Her story crosses paths with well-known historical figures and events including George Washington, Benjamin Franklin, Alexander Hamilton, John Jay, Benedict Arnold, Jupiter Hammon, John André, and John Adams, as well the Culper Spy Ring, the Boston Massacre, the Sons of Liberty, the Battle of Long Island, the Great Chain, Franklin’s Paris negotiations, and the Benedict Arnold treason plot. These fascinating connections serve to anchor her narrative in a way that people can connect to and remember. Liss’s true story gives a fresh voice and a new perspective to the country’s founding in New York, from the point of view of an enslaved Black woman seeking personal liberty in a country fighting for its own. Learn more in “Espionage and Enslavement in the evolution: The True Story of Robert Townsend and Elizabeth” by Claire Bellerjeau and Tiffany Yecke Brooks, published in May 2021 by Lyons Press.

  • General New River Catawba Nation Chief was with General Thomas Sumter Mecklenburg militia Light Horse regiment, Waxhaw Creek regiment Major William Richardson Davie and Kershaw county Turkey Creek Warriors Major Robert Crawford., We joined Col Thomas Sumter 2nd regiment South Carolina line. 3rd regiment North Carolina continental line General Jethro Sumner. New River was at Change of command Dec 2nd 1780 General Hatio Gates and General Nathaniel Greene. We were at the siege of Charleston with Samuel Boykin 1776 on order of Henry Laurens, When Rowen and Cornwallis got to the Waxhaw Catawba Nation we had left the night before and joined General Rutherford’s Cavalry., British were met by 4 white men and 5 Catawba moving briskly down the Catawba River.. General Richard Winn had took refuge with the Catawba., Deserted his Plantation, and others as well.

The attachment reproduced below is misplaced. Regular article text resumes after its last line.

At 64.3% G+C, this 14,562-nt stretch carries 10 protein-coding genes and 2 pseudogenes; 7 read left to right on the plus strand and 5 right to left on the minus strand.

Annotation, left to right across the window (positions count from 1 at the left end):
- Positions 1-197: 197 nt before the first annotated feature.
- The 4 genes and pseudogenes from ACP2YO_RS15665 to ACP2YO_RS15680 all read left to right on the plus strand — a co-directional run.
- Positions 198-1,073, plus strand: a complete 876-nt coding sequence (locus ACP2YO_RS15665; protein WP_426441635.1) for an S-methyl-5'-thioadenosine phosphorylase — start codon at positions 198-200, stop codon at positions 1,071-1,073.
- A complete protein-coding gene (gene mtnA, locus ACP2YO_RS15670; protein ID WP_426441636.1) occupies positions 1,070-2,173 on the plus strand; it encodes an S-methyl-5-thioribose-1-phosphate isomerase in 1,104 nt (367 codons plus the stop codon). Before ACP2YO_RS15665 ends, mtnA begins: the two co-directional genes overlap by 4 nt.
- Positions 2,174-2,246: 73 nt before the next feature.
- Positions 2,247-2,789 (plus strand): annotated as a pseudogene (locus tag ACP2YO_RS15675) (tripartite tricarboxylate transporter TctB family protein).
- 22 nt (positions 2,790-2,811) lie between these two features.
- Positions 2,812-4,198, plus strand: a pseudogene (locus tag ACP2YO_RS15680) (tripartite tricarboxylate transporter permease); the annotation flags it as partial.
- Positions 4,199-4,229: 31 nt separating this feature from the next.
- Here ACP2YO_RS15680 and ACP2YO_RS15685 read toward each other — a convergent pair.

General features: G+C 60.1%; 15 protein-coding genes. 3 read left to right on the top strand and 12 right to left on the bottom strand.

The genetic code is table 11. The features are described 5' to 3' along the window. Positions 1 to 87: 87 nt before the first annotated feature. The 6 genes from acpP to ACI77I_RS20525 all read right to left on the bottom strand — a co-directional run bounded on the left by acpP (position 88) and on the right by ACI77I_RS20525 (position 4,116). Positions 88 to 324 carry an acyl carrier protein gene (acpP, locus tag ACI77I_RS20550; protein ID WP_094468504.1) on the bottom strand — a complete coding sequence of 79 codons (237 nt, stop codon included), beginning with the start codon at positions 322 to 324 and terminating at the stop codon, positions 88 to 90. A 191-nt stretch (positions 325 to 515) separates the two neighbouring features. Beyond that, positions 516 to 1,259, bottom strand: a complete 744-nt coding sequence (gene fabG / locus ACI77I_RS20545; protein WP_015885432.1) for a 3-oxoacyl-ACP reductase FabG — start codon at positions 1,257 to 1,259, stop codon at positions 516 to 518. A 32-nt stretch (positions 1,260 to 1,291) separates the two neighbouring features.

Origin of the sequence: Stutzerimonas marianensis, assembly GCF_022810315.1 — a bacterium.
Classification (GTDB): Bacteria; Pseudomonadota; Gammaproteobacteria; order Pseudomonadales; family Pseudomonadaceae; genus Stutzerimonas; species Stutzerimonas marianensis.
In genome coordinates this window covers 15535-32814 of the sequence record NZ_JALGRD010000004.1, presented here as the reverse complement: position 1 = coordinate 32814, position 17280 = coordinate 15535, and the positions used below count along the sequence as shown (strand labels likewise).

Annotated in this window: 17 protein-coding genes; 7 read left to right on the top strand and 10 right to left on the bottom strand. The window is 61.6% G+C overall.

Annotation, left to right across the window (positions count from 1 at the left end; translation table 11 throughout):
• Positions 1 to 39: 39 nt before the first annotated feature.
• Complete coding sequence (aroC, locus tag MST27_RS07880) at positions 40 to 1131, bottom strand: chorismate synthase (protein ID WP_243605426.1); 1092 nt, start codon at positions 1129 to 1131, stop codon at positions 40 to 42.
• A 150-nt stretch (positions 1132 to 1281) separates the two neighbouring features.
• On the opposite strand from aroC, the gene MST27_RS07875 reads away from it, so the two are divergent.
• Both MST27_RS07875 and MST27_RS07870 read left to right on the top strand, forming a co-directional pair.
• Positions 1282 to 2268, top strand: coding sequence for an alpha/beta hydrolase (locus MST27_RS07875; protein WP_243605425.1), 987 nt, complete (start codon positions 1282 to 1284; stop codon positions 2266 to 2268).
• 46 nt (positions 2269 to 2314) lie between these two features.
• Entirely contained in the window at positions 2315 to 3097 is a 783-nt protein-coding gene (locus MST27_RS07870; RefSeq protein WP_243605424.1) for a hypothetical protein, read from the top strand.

• John Vinson/Jean Vincent, a Lorette Huron (Wendake) chief. In his own words, he “constantly directed his arrows against the British Sachem. From the river Kennebec, through the wilderness to Quebec, he pointed out the way, and fought under General Montgomery, at the siege of that place. Following the fortune of the Americans, he fought under General Gates, at Stillwater, and assisted in taking Gen. Burgoyne, and at various other places; and during the whole war, was engaged in the American service.” In 1779, the Wendakes disowned him under British pressure, after which he remained associated with the Kahnawake nation.

  • Descendants of Louis Cook now believe – as a result of dna tests – that he was a Carib Indian enslaved and sent north and not an African as they previously believed.